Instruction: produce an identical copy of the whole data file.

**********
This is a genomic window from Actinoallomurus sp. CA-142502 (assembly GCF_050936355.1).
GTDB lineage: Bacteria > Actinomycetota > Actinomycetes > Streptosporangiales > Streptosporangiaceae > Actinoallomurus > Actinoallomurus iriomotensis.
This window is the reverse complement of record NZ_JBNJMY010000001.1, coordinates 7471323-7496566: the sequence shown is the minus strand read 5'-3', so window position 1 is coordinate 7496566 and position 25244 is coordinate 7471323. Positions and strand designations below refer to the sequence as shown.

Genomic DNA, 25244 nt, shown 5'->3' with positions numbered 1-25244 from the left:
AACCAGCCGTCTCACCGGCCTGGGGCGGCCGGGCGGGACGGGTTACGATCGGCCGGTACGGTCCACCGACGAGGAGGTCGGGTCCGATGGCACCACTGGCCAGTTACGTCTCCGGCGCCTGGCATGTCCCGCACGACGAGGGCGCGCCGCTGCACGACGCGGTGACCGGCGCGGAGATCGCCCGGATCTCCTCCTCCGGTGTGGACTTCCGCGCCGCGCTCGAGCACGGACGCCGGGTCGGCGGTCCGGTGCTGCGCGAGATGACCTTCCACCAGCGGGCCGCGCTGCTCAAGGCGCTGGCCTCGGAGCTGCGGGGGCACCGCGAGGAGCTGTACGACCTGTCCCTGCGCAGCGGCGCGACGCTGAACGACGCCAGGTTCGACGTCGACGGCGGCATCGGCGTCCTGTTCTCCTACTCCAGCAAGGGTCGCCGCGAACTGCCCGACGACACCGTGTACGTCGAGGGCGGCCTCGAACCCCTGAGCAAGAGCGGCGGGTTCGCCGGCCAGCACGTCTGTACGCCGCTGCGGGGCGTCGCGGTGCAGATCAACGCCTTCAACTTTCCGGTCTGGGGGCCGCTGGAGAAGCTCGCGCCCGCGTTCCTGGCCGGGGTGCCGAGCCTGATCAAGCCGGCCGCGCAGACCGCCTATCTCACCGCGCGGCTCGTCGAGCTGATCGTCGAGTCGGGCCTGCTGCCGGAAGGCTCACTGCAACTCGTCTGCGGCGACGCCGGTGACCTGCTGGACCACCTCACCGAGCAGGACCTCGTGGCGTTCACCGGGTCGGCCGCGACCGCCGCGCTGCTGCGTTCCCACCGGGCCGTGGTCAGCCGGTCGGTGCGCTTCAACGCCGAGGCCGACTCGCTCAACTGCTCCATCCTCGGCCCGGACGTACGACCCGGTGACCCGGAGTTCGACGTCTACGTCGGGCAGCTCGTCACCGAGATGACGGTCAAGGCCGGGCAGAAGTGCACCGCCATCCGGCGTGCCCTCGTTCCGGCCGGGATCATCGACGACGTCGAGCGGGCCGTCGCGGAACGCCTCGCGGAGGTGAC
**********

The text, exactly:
This is a genomic window from Actinoallomurus sp. CA-142502 (assembly GCF_050936355.1).
GTDB lineage: Bacteria > Actinomycetota > Actinomycetes > Streptosporangiales > Streptosporangiaceae > Actinoallomurus > Actinoallomurus iriomotensis.
This window is the reverse complement of record NZ_JBNJMY010000001.1, coordinates 7471323-7496566: the sequence shown is the minus strand read 5'-3', so window position 1 is coordinate 7496566 and position 25244 is coordinate 7471323. Positions and strand designations below refer to the sequence as shown.

Genomic DNA, 25244 nt, shown 5'->3' with positions numbered 1-25244 from the left:
AACCAGCCGTCTCACCGGCCTGGGGCGGCCGGGCGGGACGGGTTACGATCGGCCGGTACGGTCCACCGACGAGGAGGTCGGGTCCGATGGCACCACTGGCCAGTTACGTCTCCGGCGCCTGGCATGTCCCGCACGACGAGGGCGCGCCGCTGCACGACGCGGTGACCGGCGCGGAGATCGCCCGGATCTCCTCCTCCGGTGTGGACTTCCGCGCCGCGCTCGAGCACGGACGCCGGGTCGGCGGTCCGGTGCTGCGCGAGATGACCTTCCACCAGCGGGCCGCGCTGCTCAAGGCGCTGGCCTCGGAGCTGCGGGGGCACCGCGAGGAGCTGTACGACCTGTCCCTGCGCAGCGGCGCGACGCTGAACGACGCCAGGTTCGACGTCGACGGCGGCATCGGCGTCCTGTTCTCCTACTCCAGCAAGGGTCGCCGCGAACTGCCCGACGACACCGTGTACGTCGAGGGCGGCCTCGAACCCCTGAGCAAGAGCGGCGGGTTCGCCGGCCAGCACGTCTGTACGCCGCTGCGGGGCGTCGCGGTGCAGATCAACGCCTTCAACTTTCCGGTCTGGGGGCCGCTGGAGAAGCTCGCGCCCGCGTTCCTGGCCGGGGTGCCGAGCCTGATCAAGCCGGCCGCGCAGACCGCCTATCTCACCGCGCGGCTCGTCGAGCTGATCGTCGAGTCGGGCCTGCTGCCGGAAGGCTCACTGCAACTCGTCTGCGGCGACGCCGGTGACCTGCTGGACCACCTCACCGAGCAGGACCTCGTGGCGTTCACCGGGTCGGCCGCGACCGCCGCGCTGCTGCGTTCCCACCGGGCCGTGGTCAGCCGGTCGGTGCGCTTCAACGCCGAGGCCGACTCGCTCAACTGCTCCATCCTCGGCCCGGACGTACGACCCGGTGACCCGGAGTTCGACGTCTACGTCGGGCAGCTCGTCACCGAGATGACGGTCAAGGCCGGGCAGAAGTGCACCGCCATCCGGCGTGCCCTCGTTCCGGCCGGGATCATCGACGACGTCGAGCGGGCCGTCGCGGAACGCCTCGCGGAGGTGAC